2011 Annual Report
1a.Objectives (from AD-416)
Detection, quantification, and characterization of pathogen behavior in different environmental matrices; determine inactivation/survival rates and transport characteristics of fecal coliform and pathogens from manure sources to surface or ground water; determine sources of nonpoint fecal pollution at the Santa Ana River Watershed by bacterial source tracking technology; quantify important mechanisms influencing the transport and retention of pathogenic microorganisms in subsurface environments; adapt and improve numerical models for simulating the environmental transport and fate of pathogenic microorganisms; and develop and optimize manure and lagoon water treatment strategies to minimize the transmission of pathogenic microorganisms to food and water resources.
1b.Approach (from AD-416)
Conduct laboratory, lysimeter and field experiments to examine the important physical, chemical, and biological processes affecting the fate and transport of pathogenic microorganisms in manure-soil-water systems. Laboratory studies will determine the important processes and mechanisms affecting pathogen survival. Studies will be conducted at various scales using culture and molecular approaches to investigate pathogen movement in surface water and soil. Measurements of pathogen concentration, soil and environmental conditions will be collected to allow the simulation of pathogen transport. As new information becomes available, existing models will be improved to enhance the prediction of pathogen transport to surface water, ground water, and the environment. Coupling laboratory and field scale experiments with simulation studies, new strategies will be developed to control the movement of pathogenic microorganisms from animal feeding operations to human food and the environment. Research will be conducted in collaboration with the Food Safety Research, WRRC, Albany, CA.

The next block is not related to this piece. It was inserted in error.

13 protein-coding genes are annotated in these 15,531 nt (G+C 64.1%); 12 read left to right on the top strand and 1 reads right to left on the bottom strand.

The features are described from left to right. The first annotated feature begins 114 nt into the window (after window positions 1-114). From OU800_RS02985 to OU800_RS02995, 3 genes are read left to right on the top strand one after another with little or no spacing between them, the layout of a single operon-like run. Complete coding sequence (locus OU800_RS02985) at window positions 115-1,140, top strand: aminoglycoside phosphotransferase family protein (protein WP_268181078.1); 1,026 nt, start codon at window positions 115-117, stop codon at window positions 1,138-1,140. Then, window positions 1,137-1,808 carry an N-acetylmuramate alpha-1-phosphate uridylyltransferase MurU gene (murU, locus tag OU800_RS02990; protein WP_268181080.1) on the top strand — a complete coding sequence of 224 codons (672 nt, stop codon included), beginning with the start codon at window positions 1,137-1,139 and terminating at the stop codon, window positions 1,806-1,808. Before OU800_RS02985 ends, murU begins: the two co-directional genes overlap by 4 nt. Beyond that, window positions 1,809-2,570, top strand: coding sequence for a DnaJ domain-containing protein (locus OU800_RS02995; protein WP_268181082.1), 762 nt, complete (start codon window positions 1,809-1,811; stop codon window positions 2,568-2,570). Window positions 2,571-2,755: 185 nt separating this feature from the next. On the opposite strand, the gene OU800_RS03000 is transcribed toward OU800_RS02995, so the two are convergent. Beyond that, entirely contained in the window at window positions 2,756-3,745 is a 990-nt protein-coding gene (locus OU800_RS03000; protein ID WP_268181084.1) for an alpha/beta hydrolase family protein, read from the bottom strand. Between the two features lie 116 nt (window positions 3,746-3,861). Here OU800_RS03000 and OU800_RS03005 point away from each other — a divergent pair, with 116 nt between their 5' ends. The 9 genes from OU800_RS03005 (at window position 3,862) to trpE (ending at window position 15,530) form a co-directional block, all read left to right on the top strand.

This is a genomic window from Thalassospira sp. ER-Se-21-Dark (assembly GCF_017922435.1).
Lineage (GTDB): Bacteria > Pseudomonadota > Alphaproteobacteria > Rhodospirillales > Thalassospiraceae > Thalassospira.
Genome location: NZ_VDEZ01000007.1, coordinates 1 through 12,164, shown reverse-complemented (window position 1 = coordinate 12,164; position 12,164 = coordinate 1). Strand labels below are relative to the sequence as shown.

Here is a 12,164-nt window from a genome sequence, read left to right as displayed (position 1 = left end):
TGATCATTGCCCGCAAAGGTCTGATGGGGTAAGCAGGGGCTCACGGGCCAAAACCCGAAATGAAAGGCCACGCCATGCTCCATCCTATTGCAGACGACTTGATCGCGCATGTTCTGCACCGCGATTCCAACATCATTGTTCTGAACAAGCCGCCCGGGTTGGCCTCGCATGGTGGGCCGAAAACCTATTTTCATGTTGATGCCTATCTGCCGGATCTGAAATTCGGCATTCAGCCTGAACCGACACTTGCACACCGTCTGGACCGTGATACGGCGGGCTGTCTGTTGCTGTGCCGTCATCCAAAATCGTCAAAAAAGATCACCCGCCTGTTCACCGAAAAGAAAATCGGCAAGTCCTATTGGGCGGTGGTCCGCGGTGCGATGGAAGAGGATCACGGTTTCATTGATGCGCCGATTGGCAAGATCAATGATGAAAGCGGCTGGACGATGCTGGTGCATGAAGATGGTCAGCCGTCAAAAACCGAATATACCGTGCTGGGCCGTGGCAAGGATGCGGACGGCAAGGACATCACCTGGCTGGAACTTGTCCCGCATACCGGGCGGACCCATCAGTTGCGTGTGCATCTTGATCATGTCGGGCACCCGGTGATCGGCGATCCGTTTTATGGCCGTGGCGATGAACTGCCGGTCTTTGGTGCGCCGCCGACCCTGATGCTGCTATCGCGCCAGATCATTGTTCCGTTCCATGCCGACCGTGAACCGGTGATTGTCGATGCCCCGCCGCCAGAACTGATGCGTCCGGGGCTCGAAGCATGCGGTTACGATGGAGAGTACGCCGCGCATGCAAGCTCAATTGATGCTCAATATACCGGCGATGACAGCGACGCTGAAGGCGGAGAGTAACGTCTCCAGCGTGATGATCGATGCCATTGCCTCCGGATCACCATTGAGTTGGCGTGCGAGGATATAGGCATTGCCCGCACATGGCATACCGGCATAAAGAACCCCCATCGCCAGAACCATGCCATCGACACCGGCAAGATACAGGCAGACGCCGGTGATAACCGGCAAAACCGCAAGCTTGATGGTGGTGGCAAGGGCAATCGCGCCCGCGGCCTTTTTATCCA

This is the final report for the project 5310-32000-002-00D entitled “Detection, Source Identification, Environmental Transport, Fate, and Treatment of Pathogenic Microorganisms Derived From Animal Wastes”. This project was terminated on April 2, 2010 and replaced with project 5310-32000-003-00D. Substantial results were realized over the 5 years of this project. This information is summarized below.
The prevalence, diversity, and antimicrobial activities of E. coli from different sources within the Santa Ana River watershed were studied. E. coli from human sources were found to be more diverse and to carry more multiple resistances to different antibiotics than animal sources. The prevalence of pathogens associated with different sources of fecal pollution suggest that Enterococcus and generic E. coli may be useful as indicators of fecal contamination, but they may not be suitable to directly predict public health risks. The microbial diversity and survival of E. coli O157:H7 was studied during preplant fumigation. Lower microbial diversity enhanced the survival of E. coli O157:H7 in some soils following fumigation. A free surface constructed wetland was optimized for the improvement of ground and surface water quality within the Santa Ana River watershed.
Significant field, experimental, theoretical, and mathematical modeling studies have examined the transport, retention, and release of pathogens in soils and aquifers. In summary, we have: (1) identified the importance of grain-grain contacts and eddy zones on microbe retention in porous media; (2) quantified the coupled influence of hydrodynamics, solution chemistry, and pore-structure on microbe retention in both saturated and unsaturated porous media; (3) refined theory to quantify and simulate the applied (hydrodynamic) and resisting (adhesive) torques that act on microbes near solid surfaces and determine rolling or immobilization of microbes on the solid phase; (4) improved our understanding of the roles of surface macromolecules (polymer bridging and electrosteric repulsion) on microbe transport, retention, and aggregation; (5) recognized the importance and developed theory to describe the influence of microbe concentration on retention processes; (6) quantified microbe release with transients in solution chemistry; and (7) developed and utilized simulation techniques and tools to quantify microbe transport, retention, and release at various transport scales. This research has had a significant impact on the surface and subsurface microbe transport community in that they provide a viable framework to describe microbe retention in porous media under unfavorable attachment conditions.